SCF Biochem & Genetics Library


Database

Human Genome Project, http://www.ncbi.nlm.nih.gov/genome/guide/human/. An online database including statistical and other analyses on information extracted from the Human Genome Project.(BioWizard)

Human Genome Project Information, http://www.ornl.gov/sci/techresources/Human_Genome/home.sht. Completed in 2003, the Human Genome Project (HGP) was a 13-year project coordinated by the U.S. Department of Energy and the National Institutes of Health.

PROSITE, http://kr.expasy.org/prosite/. Database of protein families and domains.(BioWizard)

Protein Data Bank, http://www.rcsb.org/. Database of all experimentall and theoretically determined protein structures, equipped with a variety of tools and resources for studying the structures of biological macromolecules and their relationships to sequence, function, and disease. (BioWizard)

NCBI Entrez, http://www.ncbi.nlm.nih.gov. A collection of sequences from several sources, including GenBank, RefSeq, and PDB. (BioWizard)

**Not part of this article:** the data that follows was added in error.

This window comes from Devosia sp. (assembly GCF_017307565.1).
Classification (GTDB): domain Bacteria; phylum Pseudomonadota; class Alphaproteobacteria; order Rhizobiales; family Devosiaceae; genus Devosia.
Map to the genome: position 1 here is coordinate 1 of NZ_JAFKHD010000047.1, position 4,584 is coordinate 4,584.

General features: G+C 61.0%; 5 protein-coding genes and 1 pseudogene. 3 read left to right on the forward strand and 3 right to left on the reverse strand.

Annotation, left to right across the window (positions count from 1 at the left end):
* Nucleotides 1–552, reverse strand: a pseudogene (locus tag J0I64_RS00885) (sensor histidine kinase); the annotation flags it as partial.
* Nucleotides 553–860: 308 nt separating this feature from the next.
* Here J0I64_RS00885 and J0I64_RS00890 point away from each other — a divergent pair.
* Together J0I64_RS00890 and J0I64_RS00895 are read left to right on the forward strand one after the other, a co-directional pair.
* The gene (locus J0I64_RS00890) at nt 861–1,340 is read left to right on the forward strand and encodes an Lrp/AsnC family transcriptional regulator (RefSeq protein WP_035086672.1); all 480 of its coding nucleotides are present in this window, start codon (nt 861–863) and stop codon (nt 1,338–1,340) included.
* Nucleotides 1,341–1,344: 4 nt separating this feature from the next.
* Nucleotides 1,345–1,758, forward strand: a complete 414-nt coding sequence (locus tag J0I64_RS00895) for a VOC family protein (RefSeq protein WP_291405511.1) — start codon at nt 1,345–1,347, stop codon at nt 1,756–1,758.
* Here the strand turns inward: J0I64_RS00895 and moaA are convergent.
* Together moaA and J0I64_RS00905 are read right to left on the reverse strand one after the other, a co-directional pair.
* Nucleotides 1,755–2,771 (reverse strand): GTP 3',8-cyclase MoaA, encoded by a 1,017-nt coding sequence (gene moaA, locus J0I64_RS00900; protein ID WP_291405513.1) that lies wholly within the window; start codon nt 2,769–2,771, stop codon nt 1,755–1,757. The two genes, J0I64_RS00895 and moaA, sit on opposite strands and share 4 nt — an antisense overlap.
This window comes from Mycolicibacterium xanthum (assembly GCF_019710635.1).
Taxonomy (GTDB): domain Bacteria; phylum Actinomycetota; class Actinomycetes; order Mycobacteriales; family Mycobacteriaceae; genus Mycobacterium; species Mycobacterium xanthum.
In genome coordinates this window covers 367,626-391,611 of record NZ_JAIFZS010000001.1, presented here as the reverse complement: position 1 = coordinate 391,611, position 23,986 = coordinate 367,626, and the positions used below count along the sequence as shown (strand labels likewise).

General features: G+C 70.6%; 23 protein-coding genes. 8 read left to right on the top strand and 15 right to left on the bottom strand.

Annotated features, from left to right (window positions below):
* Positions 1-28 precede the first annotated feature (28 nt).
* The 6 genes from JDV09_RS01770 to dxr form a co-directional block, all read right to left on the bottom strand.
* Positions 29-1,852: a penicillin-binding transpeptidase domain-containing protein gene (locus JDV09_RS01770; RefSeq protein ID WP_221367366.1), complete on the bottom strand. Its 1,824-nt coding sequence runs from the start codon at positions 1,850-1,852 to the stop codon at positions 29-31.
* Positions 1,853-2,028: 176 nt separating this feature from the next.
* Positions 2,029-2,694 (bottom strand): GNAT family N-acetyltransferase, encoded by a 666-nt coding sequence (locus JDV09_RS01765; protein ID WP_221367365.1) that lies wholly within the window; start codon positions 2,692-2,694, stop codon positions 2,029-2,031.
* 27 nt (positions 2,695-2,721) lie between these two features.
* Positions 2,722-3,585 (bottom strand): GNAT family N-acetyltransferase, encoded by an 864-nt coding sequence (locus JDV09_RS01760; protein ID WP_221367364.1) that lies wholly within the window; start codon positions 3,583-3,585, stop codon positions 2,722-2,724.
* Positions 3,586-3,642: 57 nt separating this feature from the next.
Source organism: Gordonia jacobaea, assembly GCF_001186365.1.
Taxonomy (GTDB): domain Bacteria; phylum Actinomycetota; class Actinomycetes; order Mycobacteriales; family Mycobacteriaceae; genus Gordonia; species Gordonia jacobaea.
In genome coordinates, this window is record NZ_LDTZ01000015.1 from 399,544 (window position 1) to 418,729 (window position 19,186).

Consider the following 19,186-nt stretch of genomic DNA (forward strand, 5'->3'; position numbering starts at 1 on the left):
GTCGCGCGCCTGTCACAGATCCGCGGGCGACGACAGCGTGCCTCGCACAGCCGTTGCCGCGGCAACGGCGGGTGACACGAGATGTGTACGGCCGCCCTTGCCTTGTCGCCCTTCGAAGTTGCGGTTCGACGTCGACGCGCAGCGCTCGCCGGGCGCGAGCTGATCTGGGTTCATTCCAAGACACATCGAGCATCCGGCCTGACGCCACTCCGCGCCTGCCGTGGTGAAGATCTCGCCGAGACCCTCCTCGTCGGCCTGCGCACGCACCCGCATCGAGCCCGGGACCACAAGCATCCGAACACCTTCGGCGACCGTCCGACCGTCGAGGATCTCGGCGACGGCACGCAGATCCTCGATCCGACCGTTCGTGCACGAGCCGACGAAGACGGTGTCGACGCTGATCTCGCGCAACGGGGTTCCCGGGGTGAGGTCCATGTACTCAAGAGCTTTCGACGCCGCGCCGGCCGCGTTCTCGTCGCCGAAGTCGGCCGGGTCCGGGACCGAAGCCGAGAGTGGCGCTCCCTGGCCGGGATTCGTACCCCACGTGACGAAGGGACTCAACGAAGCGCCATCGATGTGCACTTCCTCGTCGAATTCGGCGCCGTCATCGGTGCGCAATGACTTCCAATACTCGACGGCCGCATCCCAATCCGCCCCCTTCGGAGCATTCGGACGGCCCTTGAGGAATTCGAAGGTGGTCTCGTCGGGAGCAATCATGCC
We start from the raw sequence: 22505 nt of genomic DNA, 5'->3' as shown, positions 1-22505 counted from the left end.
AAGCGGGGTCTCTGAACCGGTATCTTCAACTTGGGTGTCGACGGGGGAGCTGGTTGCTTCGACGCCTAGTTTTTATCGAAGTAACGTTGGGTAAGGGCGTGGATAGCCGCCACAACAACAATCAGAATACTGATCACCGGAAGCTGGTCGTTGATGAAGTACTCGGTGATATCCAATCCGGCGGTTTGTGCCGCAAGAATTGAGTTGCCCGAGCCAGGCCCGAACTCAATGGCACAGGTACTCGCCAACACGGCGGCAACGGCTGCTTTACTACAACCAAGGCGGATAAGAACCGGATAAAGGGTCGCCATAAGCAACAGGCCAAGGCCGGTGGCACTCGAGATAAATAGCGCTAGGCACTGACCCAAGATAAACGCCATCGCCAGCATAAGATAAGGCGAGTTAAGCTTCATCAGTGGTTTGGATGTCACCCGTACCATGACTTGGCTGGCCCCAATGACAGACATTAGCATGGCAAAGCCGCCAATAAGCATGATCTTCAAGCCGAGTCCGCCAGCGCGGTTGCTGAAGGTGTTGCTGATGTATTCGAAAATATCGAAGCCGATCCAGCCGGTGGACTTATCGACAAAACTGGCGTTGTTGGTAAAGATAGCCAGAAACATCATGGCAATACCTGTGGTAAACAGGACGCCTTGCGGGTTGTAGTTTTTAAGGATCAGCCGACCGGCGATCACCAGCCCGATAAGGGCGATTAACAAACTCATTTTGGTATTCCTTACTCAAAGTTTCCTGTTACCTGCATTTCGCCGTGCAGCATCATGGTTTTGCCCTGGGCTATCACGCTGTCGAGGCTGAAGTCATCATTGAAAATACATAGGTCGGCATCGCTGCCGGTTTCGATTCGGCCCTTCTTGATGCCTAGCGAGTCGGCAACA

Nucleic Acid Database, http://ndbserver.rutgers.edu/. A repository of three-dimensional structural information about nucleic acids.

Structural Classification of Proteins (SCOP), http://scop.mrc-lmb.cam.ac.uk/scop/. Provides a broad survey of all known protein folds, detailed information about the close relatives of any particular protein, and a framework for future research and classification. (BioWizard)

Journals

ESP, http://www.esp.org/books/sturt/history/. Contains many groundbreaking genetics articles in PDF format.

People